8 October 2020

How to define what a 'lead' is for your business

Ged Leigh
Written by Ged Leigh

Ged Leigh is Regional Director for The Marketing Centre and specialises in working with small and mid-size businesses. He has over 30 years’ experience working in Private Equity backed and family owned SME companies including technical textiles, construction, engineering, recycling, waste management and paper.

What do your marketing and sales teams mean when they say they’ve generated a ‘lead’?

Do they mean someone signed up for your newsletter? Do they mean someone attended a webinar? Do they mean someone that called up to learn more about your pricing?

If you don’t have a clear definition of what a lead means for your business, agreed by sales and marketing teams, you’re going to struggle to target them effectively. You’ll also struggle to get your sales and marketing teams working together.

The importance of sales and marketing alignment

Sales and marketing don’t always see eye to eye. Which is a shame, because companies with strong sales and marketing alignment generate 208% more revenue from their marketing than companies without. 

Sales blames marketing for providing them with duff leads - marketing thinks they’re providing great opportunities, but sales can’t close them. 

Establishing a consistent definition for who you should be targeting helps get both teams on the same page. 

What you’ll need:

  • A pen and pad
  • A meeting room or video conference platform
  • Your marketing and the sales leaders
  • Between 2-3 hours total

Want to seize the advantage in 2020?

Use our 2020 Accelerator Framework to understand your position, set new goals and plan for growth.

How to define a lead for your business

Step one: define what you mean by a ‘lead’

Start off by creating your own definition. The more specific and detailed your answers are the more valuable your definition will be.

If you’re struggling to get the ball rolling, here are a few questions to ask yourself:

  • What industry do they work in?
  • What is the job role of the person you’re targeting?
  • How senior are they?
  • Where are they in the decision-making process?
  • What kind of budget do they have access to?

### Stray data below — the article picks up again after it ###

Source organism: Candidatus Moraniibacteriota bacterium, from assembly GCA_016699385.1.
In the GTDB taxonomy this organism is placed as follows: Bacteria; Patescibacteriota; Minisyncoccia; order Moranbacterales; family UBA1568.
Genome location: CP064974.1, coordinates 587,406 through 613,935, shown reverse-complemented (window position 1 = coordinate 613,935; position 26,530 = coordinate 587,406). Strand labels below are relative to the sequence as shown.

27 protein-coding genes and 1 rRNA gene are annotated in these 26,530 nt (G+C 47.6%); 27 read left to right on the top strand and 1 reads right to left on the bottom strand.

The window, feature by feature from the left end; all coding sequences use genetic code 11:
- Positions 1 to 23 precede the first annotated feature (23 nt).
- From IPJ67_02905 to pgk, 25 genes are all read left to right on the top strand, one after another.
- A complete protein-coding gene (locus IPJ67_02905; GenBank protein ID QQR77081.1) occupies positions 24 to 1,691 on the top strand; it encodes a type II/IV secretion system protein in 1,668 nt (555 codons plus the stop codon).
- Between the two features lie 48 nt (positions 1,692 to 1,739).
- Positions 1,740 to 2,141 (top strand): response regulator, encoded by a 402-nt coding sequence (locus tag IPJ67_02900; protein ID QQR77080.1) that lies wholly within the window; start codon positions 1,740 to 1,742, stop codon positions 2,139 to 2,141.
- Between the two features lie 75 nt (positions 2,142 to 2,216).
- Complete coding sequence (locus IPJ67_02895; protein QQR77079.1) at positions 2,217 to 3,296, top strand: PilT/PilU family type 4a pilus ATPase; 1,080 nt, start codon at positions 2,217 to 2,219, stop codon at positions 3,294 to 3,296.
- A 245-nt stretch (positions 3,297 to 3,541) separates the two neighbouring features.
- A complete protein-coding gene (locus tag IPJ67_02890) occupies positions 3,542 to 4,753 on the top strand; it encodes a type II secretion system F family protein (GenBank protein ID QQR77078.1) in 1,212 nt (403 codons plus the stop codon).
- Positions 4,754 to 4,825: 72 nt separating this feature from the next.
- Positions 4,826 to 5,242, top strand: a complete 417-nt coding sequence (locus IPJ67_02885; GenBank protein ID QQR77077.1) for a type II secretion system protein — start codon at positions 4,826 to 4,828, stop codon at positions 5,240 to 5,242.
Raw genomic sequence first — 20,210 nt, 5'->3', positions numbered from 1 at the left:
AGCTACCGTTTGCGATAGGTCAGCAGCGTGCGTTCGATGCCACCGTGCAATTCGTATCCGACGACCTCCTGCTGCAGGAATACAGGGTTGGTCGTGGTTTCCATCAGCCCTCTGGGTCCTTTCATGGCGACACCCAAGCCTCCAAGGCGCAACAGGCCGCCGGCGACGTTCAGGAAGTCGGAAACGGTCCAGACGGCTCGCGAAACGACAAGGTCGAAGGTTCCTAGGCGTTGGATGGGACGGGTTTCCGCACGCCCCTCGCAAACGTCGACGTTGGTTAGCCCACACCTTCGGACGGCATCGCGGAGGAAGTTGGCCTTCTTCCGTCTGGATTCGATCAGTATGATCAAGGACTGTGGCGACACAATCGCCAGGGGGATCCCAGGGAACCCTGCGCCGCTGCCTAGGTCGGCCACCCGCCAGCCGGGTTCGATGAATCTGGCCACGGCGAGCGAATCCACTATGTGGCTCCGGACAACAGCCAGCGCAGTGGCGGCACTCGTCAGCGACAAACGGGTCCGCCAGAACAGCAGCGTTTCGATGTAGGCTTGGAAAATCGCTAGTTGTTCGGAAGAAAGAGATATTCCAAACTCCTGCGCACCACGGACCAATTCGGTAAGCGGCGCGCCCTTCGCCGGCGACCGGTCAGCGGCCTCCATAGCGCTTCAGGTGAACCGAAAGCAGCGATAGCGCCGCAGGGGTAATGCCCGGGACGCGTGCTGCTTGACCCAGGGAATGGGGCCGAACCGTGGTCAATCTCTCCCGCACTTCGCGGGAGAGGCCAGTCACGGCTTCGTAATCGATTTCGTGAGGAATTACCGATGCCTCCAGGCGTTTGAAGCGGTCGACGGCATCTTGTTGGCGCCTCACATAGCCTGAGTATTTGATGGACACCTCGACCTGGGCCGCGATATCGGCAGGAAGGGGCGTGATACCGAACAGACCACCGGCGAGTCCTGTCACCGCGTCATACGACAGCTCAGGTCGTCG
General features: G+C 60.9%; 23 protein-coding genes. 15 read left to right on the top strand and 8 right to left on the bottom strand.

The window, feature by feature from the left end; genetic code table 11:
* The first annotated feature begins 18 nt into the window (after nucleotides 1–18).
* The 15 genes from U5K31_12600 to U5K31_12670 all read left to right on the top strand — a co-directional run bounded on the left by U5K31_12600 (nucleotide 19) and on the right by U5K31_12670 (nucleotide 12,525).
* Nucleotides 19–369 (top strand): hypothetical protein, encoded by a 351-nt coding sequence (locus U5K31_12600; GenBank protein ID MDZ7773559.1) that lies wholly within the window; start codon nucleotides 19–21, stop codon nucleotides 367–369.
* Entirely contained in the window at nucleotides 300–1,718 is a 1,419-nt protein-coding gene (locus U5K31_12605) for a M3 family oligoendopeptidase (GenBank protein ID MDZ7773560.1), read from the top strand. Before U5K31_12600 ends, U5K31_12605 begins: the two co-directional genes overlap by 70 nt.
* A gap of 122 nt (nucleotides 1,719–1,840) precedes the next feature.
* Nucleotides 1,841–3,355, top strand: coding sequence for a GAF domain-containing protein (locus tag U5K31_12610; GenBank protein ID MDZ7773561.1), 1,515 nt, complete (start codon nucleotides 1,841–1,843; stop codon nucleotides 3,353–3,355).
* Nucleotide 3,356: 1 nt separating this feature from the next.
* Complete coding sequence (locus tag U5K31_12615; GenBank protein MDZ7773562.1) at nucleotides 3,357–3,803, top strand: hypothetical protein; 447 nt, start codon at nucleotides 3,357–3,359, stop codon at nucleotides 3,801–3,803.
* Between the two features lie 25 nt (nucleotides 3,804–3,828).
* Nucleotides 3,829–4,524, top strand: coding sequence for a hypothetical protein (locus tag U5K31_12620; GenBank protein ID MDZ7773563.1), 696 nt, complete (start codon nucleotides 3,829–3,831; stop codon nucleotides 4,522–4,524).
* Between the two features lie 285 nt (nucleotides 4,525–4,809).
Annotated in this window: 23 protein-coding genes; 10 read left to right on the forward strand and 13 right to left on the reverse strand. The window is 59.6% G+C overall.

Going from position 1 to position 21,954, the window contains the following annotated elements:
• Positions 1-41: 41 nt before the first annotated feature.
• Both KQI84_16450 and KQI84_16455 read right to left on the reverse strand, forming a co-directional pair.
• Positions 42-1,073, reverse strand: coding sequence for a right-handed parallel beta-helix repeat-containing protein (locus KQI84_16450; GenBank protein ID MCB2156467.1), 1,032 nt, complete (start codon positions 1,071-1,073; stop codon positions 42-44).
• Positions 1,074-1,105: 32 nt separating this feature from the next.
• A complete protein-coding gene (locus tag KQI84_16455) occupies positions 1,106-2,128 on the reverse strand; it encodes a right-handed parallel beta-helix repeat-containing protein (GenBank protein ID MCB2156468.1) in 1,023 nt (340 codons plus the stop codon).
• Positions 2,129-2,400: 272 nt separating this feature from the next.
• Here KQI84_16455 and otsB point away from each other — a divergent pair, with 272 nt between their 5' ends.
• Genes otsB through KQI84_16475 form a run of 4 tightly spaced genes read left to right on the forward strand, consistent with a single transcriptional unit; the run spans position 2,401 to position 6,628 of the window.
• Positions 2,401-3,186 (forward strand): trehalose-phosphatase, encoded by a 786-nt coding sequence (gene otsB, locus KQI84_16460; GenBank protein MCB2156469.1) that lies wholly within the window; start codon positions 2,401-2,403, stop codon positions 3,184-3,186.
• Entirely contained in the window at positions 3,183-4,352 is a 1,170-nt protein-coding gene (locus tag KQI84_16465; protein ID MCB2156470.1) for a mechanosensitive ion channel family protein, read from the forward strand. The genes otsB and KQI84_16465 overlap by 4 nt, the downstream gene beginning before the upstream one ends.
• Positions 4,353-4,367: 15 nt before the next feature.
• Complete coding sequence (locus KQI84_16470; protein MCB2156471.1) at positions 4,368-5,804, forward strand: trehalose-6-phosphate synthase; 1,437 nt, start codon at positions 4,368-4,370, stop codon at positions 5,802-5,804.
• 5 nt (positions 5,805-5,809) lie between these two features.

• What’s their path-to-purchase?
  • Why are they interested in your product or service?
  • What’s the company’s size and revenue?

Step two: decide when a marketing lead becomes a sales lead

Lead generation is a process. It usually looks something like this:

  1. Marketing qualified lead (MQL) - a potential customer who’s interested in your company and can be reached by your team
  2. Sales qualified lead (SQL) - a potential customer who has shown intent to buy
  3. Customer - someone who has bought from you in the past and may do again

It’s important to be clear about the level of intent MQLs and SQLs need to demonstrate, otherwise you can end up focusing your efforts on people who are unlikely to buy.

Here are some useful criteria for MQLs and SQLs.



Made an enquiry about working together through your website.

Described their challenges and asked if you could help.

Converted on one of your landing pages.

Asked to see your pricing or case studies.

Met you at an industry or networking event and expressed interest in your company.

Requested a proposal or quote.


Step three: Ask your marketing and sales leaders to create their own definitions

Marketing might define a lead as someone who clicked a link in an email, or signed up for a webinar. Sales might define it as someone who has already decided to buy and is looking for the right partner. 

This stage is designed to show how different their viewpoints may be.

When asking them for their opinion, avoid ‘leading the witness’. 

Don’t share the definition you’ve already created as an example. The more open-ended you make this exercise, the more genuine their answers will be.

Step four: Discuss and agree a common definition

You should now have three different definitions for a lead. The final step is to bring them together.

Think of this as a reality check for all parties. Where are the differences? Where are the overlaps? What can you agree on and where do you need to compromise?

If both sides come back with totally different definitions, this might seem like a bad thing. In reality, it’s a massive opportunity. 

By highlighting these differences, you’re giving each side the chance to understand the other and work towards a shared definition.

Step five: Communicate with the rest of sales and marketing

You now need to share your joint definition with your sales, marketing and senior management teams. 

Share it via email, present to the company at a monthly meeting, hang it on the wall. The important thing is that it’s communicated and referred back to on a regular basis. 

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